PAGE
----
It would be easy for me to feel entitled to great healthcare.  To think, "We worked hard and we live in America and we deserve this!"  But I'd be lying to think I am where I am today just because Charles and I worked hard.  I owe my situation today to hard work AND to circumstances out of my control.  To my parents, to a little help from the Universe, to a fateful trip to Las Vegas in 1999 (where I met Charles at a blackjack table), and to countless other itty bitty circumstances that are out of my control but in my favor.  

What about all the millions of people out there who haven't been as lucky as I have?  Why doesn't everyone get health coverage (especially children)?  Why is it that I can take my kids to a swanky pediatrician at the first sign of a sniffle and some families are forced to take their kids to the emergency room for a cough that is out of control because they couldn't afford a doctor when their child first got sick?  

I don't know why.  My experience in the insurance industry tells me that it's not as simple as just giving everyone health coverage.  Someone has to pay for it, and it's not cheap.

But I am lucky, so lucky, that we have the coverage we have today and that I can go to the doctor I choose and that my kids will never have to suffer because I can't afford a doctor visit.

And for that, I am grateful.







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2 Comments:

At November 12, 2011 at 2:33 PM , Blogger Charis's Mum said...

I agree with you. I am thankful for health insurance. I am a SAHM, but unfortunately my husband does not have a full time job. Meaning, we have to pay out of pocket for insurance (which thankfully we have been able to do so far). We have an insurance plan where we have to pay the first $X we accumulate-though yearly physicals and well baby check ups are 100% covered! But even if we used the whole deductible this year, we'd still be paying less than we were under COBRA.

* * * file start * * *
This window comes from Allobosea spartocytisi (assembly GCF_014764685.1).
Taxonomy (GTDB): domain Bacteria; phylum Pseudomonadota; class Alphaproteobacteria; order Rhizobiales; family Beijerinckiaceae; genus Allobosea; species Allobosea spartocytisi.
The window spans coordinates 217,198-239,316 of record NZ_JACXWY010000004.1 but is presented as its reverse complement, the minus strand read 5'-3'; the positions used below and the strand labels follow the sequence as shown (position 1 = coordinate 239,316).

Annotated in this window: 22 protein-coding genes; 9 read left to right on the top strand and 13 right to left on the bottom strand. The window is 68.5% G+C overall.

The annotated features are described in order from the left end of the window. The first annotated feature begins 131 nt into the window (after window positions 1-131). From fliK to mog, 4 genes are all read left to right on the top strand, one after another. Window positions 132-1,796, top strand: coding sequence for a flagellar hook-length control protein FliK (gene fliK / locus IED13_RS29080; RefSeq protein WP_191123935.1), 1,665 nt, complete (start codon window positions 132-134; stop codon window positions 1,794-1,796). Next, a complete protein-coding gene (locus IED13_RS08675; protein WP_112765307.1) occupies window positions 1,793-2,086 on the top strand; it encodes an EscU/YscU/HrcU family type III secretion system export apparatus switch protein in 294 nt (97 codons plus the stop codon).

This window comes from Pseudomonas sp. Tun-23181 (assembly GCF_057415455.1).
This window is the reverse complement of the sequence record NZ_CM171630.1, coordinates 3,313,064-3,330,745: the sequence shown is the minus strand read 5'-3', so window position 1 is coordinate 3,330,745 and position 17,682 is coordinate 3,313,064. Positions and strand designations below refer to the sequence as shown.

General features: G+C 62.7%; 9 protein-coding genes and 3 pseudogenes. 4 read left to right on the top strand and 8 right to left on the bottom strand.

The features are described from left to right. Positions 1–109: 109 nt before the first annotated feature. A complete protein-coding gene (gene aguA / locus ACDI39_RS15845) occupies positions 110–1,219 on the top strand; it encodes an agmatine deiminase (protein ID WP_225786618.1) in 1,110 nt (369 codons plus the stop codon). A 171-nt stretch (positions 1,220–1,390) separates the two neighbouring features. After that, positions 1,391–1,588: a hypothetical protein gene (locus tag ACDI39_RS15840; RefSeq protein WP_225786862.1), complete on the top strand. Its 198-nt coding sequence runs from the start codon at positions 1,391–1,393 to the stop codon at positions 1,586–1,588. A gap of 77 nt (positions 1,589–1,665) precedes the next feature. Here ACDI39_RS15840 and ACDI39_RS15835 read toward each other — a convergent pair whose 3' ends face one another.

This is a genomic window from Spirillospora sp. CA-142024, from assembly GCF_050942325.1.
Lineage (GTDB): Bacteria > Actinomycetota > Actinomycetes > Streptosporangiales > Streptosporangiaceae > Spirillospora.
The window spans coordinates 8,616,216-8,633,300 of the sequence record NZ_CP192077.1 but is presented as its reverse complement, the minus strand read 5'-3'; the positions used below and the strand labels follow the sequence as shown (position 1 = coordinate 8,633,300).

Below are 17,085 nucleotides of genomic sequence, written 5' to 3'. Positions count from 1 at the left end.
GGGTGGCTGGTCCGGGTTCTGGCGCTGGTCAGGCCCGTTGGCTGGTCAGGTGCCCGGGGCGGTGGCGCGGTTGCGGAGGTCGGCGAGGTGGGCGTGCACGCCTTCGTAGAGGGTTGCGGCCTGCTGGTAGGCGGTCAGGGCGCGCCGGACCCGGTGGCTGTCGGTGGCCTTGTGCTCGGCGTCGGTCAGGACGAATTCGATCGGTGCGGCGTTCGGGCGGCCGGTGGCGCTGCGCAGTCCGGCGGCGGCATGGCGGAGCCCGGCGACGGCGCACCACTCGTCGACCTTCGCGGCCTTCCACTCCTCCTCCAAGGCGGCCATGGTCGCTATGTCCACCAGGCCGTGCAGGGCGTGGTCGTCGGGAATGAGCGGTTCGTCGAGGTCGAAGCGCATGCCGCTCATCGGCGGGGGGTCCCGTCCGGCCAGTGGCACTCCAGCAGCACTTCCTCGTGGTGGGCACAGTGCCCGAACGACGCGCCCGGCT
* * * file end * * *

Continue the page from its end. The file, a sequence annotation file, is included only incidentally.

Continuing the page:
At November 12, 2011 at 8:16 PM , Blogger Carrie said...

It sounds like you might have an HSA-eligible plan...do you know if that's the case? If so, and if you haven't already, you can open an HSA account to pay for your expenses (with pre-tax dollars). That helps a bit too.

COBRA can be ridiculously expensive...we don't realize how much employers pay on our behalf sometimes until we end up seeing the COBRA costs! To make it even more expensive, employers can charge an additional 2% in admin fees...as if it isn't expensive enough already.

If you can get individual insurance (like you have) you can often get a better deal than going through your employer anyway. Unless you get super lucky and have an employer that pays for it all (but that's hard to find).

Carrie